Rafael Borrajo is an associate professor in Mechanical Engineering. His research is focused on materials innovation and characterization, and the use of ion and nanoparticle beams to create/modify materials. Furthermore, he is responsible for the teaching of two courses: Materials Technology and Hydraulics and Machine Systems.
Dr Borrajo completed a MSc (2012) and a PhD (2014) with a focus on material science and space propulsion at the University of California in Irvine, under the supervision of Prof. Gamero-Castaño. He investigated space thrusters (electrosprays) and their interaction with solid surfaces. He studied the energetic impact of electrosprayed nanodroplets on hard crystalline materials, and characterized the resulting surface modifications, e.g. material removal (sputtering), topographic changes and nano-structural transformations (amorphization), to find out the physical mechanisms involved in these phenomena.
As a post-doctoral researcher in the Dpt. of Materials Science and Engineering at KTH in Stockholm, he investigated super-hard composite materials and steels. He participated in the development of cemented carbides and, through materials characterization, provided insight about the effect of the manufacturing process (sintering) and thermal treatment in their resulting nano-structure and properties. In addition, he studied the optimization of steel by controlling phase decomposition and particle precipitation in the nano- and micro-scale. Through his work on materials characterization, he has acquired expertise in the following techniques: scanning electron microscopy (SEM), transmission electron microscopy (TEM), TEM sample preparation with focused ion beams (FIB), electron backscatter diffraction (EBSD), x-ray diffraction (XRD), energy-dispersive x-ray spectroscopy (EDS) and atomic force microscopy (AFM).
As a propulsion engineer at OHB Sweden, Dr. Borrajo worked on systems engineering and developed propulsion systems for spacecraft. He collaborated with Luleå Technical University to find new methods for satellite propellant gauging in-orbit, and with the European Space Agency (ESA) in the design of spacecraft power and propulsion systems with a simpler, lighter and more cost-effective structure.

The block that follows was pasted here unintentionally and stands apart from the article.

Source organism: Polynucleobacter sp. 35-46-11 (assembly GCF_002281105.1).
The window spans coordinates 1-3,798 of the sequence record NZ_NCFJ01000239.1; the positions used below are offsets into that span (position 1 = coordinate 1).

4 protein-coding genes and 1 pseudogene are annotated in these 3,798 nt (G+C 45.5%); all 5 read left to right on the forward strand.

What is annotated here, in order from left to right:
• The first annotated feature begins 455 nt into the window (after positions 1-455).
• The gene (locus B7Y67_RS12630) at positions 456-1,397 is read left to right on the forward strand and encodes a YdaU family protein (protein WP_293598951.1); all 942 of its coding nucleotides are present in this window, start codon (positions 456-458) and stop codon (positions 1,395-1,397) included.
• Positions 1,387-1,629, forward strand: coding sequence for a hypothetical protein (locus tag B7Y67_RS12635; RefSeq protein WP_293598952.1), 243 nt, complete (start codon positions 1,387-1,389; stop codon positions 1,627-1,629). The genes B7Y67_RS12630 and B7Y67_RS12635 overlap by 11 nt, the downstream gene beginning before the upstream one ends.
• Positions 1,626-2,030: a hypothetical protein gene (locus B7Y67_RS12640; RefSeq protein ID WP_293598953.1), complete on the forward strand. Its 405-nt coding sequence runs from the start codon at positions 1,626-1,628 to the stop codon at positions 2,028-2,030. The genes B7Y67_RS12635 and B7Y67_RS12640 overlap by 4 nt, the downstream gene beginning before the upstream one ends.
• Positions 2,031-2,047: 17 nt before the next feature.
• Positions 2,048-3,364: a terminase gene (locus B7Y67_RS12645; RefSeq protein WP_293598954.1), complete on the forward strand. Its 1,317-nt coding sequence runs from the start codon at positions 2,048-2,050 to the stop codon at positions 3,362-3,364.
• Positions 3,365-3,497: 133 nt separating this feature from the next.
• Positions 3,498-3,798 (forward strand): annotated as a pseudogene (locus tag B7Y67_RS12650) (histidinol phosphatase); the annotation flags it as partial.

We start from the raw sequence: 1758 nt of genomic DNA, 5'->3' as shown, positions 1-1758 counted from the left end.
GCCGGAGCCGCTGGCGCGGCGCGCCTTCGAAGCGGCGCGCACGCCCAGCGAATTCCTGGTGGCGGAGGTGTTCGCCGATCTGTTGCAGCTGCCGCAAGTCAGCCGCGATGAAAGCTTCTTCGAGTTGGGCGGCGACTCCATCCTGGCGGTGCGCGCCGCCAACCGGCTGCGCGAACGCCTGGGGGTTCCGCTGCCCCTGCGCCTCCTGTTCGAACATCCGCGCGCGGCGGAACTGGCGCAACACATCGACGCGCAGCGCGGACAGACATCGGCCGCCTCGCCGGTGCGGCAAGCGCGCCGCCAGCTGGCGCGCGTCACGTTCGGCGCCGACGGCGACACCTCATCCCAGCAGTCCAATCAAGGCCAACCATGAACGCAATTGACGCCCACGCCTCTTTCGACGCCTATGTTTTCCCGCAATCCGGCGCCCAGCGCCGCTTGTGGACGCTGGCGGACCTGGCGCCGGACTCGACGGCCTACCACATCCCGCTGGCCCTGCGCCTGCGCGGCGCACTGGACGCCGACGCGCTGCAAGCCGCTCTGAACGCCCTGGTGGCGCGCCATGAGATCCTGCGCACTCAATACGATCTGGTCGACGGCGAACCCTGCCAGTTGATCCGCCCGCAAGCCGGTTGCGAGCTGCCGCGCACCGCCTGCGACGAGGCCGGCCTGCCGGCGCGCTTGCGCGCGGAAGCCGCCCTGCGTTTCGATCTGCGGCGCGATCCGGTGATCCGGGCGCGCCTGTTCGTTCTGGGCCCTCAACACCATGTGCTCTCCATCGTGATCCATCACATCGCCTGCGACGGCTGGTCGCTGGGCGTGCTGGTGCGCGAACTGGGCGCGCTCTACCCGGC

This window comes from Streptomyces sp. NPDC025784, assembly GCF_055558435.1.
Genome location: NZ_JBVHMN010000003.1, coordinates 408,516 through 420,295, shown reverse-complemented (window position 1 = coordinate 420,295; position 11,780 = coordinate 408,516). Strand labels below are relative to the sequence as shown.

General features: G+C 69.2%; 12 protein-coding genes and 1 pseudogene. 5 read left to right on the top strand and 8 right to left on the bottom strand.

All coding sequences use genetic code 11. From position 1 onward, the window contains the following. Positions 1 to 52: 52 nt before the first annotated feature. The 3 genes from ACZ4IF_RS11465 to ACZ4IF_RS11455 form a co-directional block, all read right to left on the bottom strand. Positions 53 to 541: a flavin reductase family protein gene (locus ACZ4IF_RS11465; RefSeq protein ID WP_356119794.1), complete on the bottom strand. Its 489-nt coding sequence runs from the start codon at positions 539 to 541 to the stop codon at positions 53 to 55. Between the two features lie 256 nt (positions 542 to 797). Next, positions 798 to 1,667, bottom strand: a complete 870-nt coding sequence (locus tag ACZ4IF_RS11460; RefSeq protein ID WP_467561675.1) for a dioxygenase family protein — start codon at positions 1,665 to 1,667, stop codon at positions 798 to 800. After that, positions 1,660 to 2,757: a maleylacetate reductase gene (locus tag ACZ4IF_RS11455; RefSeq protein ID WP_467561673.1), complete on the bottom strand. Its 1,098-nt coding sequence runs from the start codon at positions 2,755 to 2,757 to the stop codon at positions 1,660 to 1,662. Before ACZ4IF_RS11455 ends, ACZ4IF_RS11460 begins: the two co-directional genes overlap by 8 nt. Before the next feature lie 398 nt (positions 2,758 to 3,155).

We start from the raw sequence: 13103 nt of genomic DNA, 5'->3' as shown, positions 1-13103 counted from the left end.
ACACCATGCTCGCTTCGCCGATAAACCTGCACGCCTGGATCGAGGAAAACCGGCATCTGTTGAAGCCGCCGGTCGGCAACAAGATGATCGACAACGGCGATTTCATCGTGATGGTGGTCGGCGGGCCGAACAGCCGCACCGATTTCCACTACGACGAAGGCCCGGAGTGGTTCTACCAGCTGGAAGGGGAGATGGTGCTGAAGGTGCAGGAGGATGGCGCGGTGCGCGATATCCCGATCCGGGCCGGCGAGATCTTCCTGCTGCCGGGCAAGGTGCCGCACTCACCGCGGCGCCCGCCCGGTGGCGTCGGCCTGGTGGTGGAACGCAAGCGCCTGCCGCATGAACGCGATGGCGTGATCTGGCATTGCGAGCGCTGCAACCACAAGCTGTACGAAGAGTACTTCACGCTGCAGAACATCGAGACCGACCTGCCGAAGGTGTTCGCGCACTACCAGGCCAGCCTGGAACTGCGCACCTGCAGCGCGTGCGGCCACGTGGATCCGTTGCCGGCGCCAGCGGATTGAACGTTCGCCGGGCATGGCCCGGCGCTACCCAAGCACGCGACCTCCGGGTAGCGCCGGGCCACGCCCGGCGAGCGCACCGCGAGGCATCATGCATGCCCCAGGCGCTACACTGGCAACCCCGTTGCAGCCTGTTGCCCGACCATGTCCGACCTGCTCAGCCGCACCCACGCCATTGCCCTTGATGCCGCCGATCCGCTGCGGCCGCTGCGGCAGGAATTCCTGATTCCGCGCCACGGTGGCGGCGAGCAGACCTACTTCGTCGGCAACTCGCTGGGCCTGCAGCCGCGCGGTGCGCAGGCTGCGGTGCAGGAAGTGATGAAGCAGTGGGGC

As a research engineer at the Norwegian company Cardiaccs, Dr Borrajo worked in the development of heart sensors for the monitoring of the cardiac function in real-time to prevent complications during open-heart cardiac surgery.
Formerly at Yale University, Dr. Borrajo conducted pre-doctoral research working with Prof. Fernandez de la Mora. He took part in the development of analytical instrumentation based on ion mobility and mass spectrometry, with the capability to separate and identify traces from gas mixtures in very low concentrations, enabling real-time chemical/medical diagnosis. As examples of his research, he studied the real-time separation of traces in room air for explosive detection, the chemical patterns in human breath and skin vapours for the detection of disease markers (cancer), and biometric identification of people.
Dr. Borrajo completed a BSc (2008) in industrial engineering at the University of Malaga, in Spain. As part of his BSc dissertation, he performed research on fluid/thermal numerical simulations of heat exchangers using computational fluid dynamics (CFD).
Fields of study
Brain activation during gait and balance
The human body is a biological marvel in many ways.